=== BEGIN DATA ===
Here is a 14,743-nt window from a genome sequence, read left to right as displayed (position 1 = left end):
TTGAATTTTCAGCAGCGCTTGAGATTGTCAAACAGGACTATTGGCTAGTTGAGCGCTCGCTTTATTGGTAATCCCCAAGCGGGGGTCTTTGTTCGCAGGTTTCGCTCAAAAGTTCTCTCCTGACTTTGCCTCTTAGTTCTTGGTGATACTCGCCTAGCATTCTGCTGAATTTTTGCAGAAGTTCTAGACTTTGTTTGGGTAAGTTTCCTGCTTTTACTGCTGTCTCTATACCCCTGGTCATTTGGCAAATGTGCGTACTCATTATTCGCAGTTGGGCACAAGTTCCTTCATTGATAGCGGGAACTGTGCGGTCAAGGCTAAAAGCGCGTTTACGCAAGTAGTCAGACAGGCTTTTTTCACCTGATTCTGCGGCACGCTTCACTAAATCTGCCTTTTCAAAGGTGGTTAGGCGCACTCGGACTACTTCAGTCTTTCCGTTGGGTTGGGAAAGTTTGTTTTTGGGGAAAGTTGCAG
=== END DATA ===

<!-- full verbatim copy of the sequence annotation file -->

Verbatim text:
Here is a 14,743-nt window from a genome sequence, read left to right as displayed (position 1 = left end):
TTGAATTTTCAGCAGCGCTTGAGATTGTCAAACAGGACTATTGGCTAGTTGAGCGCTCGCTTTATTGGTAATCCCCAAGCGGGGGTCTTTGTTCGCAGGTTTCGCTCAAAAGTTCTCTCCTGACTTTGCCTCTTAGTTCTTGGTGATACTCGCCTAGCATTCTGCTGAATTTTTGCAGAAGTTCTAGACTTTGTTTGGGTAAGTTTCCTGCTTTTACTGCTGTCTCTATACCCCTGGTCATTTGGCAAATGTGCGTACTCATTATTCGCAGTTGGGCACAAGTTCCTTCATTGATAGCGGGAACTGTGCGGTCAAGGCTAAAAGCGCGTTTACGCAAGTAGTCAGACAGGCTTTTTTCACCTGATTCTGCGGCACGCTTCACTAAATCTGCCTTTTCAAAGGTGGTTAGGCGCACTCGGACTACTTCAGTCTTTCCGTTGGGTTGGGAAAGTTTGTTTTTGGGGAAAGTTGCAG